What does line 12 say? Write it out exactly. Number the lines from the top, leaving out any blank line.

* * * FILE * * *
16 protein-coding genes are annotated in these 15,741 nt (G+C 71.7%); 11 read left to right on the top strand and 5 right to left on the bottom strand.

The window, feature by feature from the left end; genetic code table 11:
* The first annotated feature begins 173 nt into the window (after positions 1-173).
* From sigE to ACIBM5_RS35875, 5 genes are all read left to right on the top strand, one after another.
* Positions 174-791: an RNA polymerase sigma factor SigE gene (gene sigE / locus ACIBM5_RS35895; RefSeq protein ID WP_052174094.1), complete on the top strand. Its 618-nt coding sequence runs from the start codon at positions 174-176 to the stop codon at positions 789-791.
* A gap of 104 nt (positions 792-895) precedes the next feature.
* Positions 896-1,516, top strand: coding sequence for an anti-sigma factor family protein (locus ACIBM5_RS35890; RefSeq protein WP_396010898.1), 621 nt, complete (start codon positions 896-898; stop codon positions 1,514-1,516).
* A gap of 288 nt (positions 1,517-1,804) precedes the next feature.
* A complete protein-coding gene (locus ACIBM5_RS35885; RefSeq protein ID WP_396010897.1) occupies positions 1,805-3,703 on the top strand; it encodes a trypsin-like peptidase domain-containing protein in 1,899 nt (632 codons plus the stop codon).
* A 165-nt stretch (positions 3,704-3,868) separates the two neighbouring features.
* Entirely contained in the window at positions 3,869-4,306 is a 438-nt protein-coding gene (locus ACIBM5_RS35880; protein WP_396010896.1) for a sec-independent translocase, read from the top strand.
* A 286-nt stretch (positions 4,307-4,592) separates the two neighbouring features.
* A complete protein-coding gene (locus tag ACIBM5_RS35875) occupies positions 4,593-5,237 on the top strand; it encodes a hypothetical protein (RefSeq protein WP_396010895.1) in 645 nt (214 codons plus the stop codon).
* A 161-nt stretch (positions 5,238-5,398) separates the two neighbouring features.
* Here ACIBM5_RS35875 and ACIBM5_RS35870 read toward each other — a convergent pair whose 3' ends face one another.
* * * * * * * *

* A 286-nt stretch (positions 4,307-4,592) separates the two neighbouring features.